Nest Learning Thermostat, Third Generation, review: Tremendous simplicity and reliability

Nest Learning Thermostat, Third Generation, review: Tremendous simplicity and reliability


The latest version of the Nest Learning Thermostat became available last month. It promised significant improvements of the previous edition, version 2. After six weeks of testing, here’s my review.

I’d never used Nest before but I know the new Nest has a larger screen, though the thermostat itself isn’t bigger overall. The system comes in two parts: the Heat Link that connects to your heating system, and the thermostat which can be mounted on the wall or, for an extra £29, clipped to a small stand which you can place on your desk, sideboard, wherever. Though don’t put it too near to or far from the radiators or it won’t assess the room temperature as accurately. The system, which is neat, small and beautifully designed, needs to be installed professionally. The price of the Nest Thermostat is £199, but installation only costs £50 on top of this.


You did remember to take your phone when you were rushing to the airport, didn’t you?

The new thermostat has motion sensors which can tell if you’re nearby. This has two uses: first, as you hove into view the screen flashes on, showing the current temperature or, if you prefer, the time. Second, it works out how long it is since you’ve been spotted at home. After a certain amount of time it figures nobody’s there and turns down the heating, which is handy. Like every advanced feature on Nest, you can turn this one (which is called Auto Away) off if you don’t want it. Needless to say, if you rush to catch your plane to go on holiday and leave the central heating going full blast, you’ll be rather glad of Auto Away and its preference for not heating an empty home. In that situation, though, you have a fallback because you can turn the target temperature up or down on the smartphone app. You did remember to take your phone when you were rushing to the airport, didn’t you?

This smartphone flexibility is one of the best things about the latest round of connected thermostats like Nest, Hive and tado. It’s ideal if you’re heading home early and you know the heating isn’t scheduled to come on for hours. With a couple of touches to the app, you can turn it on from the bus so you walk into a toasty house.

Which brings us to one of the newest features on board, and one that’s not found in the US Nest, only European models. It can now control hot water heating remotely, too, if you have a hot water tank rather than a combi boiler system. And Auto Away kicks in after 48 hours for the water so there’s no energy wasted heating the tank while you’re sunning yourself on the beach, say.

The thermostat has a touchscreen and a rotating bezel which lets you change the target temperature easily. This rotation is a pleasant tactile experience and you may prefer to use this rather than the app as it feels so satisfying.


If you prefer, you can set up a schedule, which is easily done on the smartphone app. 

Nest bills itself as a learning thermostat so when you first get it, it monitors when you turn the heating up and down. So it quickly learns that you turn it off when you leave for work in the morning, and up when you get home (or start your commute home and adjust the temperature on the app).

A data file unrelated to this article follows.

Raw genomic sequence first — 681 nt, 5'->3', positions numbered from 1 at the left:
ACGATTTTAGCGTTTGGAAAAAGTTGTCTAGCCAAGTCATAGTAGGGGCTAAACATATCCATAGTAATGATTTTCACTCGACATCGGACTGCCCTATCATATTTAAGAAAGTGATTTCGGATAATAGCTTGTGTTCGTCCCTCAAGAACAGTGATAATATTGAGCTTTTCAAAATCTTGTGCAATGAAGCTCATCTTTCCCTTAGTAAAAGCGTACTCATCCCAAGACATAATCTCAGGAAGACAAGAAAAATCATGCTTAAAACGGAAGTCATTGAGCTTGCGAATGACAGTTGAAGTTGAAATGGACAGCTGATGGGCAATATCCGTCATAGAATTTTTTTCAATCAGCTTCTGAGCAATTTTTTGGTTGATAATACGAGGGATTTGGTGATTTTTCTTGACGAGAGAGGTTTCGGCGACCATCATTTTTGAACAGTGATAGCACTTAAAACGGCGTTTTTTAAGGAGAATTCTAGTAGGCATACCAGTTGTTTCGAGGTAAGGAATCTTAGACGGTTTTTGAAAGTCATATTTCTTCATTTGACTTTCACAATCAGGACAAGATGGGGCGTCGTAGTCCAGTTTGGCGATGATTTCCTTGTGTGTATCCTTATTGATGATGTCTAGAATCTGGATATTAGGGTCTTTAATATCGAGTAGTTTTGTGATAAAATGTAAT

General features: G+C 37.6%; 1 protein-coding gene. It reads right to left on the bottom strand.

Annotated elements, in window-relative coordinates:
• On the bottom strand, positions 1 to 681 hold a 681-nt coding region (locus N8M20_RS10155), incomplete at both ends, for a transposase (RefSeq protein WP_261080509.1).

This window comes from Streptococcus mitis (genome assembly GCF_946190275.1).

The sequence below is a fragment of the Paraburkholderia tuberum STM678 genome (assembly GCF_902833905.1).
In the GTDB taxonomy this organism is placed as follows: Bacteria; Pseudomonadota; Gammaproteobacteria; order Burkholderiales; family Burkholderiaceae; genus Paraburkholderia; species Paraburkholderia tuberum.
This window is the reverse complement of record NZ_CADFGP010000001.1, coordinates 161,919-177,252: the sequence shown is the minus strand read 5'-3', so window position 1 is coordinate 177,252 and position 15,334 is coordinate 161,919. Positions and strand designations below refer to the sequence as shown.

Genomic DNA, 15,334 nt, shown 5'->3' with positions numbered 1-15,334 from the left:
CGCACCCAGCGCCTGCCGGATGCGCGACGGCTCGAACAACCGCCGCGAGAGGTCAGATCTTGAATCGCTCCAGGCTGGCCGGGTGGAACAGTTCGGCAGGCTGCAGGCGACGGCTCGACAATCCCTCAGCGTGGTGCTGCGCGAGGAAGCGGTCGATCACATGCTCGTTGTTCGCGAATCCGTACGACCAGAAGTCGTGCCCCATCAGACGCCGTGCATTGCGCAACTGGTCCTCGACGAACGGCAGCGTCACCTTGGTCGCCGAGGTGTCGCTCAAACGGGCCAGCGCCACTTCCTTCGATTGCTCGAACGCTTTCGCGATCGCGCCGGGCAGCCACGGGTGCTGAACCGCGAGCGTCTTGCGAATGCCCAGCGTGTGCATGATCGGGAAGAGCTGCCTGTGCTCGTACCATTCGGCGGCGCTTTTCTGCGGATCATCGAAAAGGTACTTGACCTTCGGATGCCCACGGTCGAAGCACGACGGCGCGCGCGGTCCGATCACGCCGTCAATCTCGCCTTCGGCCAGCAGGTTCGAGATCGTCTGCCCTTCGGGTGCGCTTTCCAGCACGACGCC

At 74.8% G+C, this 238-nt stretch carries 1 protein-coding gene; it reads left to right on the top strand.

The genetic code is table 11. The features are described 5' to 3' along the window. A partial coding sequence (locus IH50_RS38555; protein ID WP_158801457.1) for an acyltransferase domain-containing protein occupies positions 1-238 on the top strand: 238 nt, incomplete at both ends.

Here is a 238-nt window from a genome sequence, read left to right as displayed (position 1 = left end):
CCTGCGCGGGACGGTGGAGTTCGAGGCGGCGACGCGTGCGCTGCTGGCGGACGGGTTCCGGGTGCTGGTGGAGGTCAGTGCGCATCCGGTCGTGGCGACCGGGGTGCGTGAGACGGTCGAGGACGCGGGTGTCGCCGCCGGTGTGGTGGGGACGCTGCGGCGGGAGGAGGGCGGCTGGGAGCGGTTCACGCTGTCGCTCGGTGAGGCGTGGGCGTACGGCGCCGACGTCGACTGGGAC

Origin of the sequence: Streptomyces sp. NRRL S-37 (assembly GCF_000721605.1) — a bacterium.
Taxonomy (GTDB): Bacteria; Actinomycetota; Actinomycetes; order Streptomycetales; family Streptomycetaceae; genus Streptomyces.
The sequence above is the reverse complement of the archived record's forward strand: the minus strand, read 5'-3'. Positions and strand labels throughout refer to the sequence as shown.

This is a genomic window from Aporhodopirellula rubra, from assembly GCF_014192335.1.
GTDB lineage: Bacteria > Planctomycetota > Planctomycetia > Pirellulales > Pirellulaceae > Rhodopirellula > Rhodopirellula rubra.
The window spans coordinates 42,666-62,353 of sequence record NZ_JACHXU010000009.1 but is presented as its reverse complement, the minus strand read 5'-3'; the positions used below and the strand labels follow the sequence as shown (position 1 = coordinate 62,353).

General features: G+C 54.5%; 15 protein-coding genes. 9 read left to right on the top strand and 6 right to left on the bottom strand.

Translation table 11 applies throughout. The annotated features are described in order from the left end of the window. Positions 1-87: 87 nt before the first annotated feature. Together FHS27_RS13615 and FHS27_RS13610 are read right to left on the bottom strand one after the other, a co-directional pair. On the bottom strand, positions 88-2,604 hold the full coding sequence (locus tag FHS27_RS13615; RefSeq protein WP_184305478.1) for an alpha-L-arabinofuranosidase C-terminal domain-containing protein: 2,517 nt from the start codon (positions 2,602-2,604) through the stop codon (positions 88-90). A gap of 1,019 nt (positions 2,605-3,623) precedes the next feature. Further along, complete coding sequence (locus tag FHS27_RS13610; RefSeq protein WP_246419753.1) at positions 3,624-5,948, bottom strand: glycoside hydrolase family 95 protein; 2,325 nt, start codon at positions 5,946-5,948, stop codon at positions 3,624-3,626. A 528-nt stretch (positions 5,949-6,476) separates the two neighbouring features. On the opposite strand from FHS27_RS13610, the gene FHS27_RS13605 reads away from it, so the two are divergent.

Theoretically this means that you don’t need to create a schedule at all. This is a good thing, especially if you have a heating system with an opaquely hard-to-set operating system – which is most of them, probably. The Nest is clever enough to spot anomalies as well as patterns, though with mixed results. When it was learning my behaviour, two late nights (new year’s eve and the next night) meant that it decided I wanted scorching heat at 2.30AM every night.

If you prefer, you can set up a schedule, which is easily done on the smartphone app. There’s another feature which comes into play here, called True Radiant. This learns how long it takes you system to reach your target temperature and comes on early to make it happen. It even factors in outside weather forecasts to know if it should get cracking earlier. So if, say, your schedule calls for 22 C at 6AM and it knows your place takes an hour to warm up, it’ll start firing the boiler at 5AM.

This is all very well but it meant in my case that on several cold days I was woken at 4.30AM by radiator gurgles. For me, True Radiant wasn’t ideal, but it may be for you. Not having to work out what time you should set the schedule for is a real bonus, gurgles apart.

There are a lot more sophistications to this system including an indication of how long it will take before your target temperature is reached, displayed on the thermostat. This is called Time-to-temp. And you can even set it so that Nest knows the thermostat sits in direct sunlight so it can adjust the temperature correctly. But the best thing about Nest is you rarely have to concern yourself with any of this. Turn the heat up or down as you need and, for as long as Nest is in learning mode, it’ll do the rest. You can intervene when you want to (like my new year’s late-night heating moments) but the general principle is it’ll do everything for you, thank you very much.

I love it. Its simplicity and reliability are tremendous and I like knowing that if I forget to turn the heating off, Nest will take care of things, though always ensuring the temperature doesn’t drop so low that burst pipes become a possibility. Nest claims that it regularly saves its users money and monthly email reports reveal how your energy usage is changing.

It doesn’t hurt that it looks attractive and works effortlessly. And the thought of not having to programme a schedule using my previous unintuitive system is a bonus, too. 

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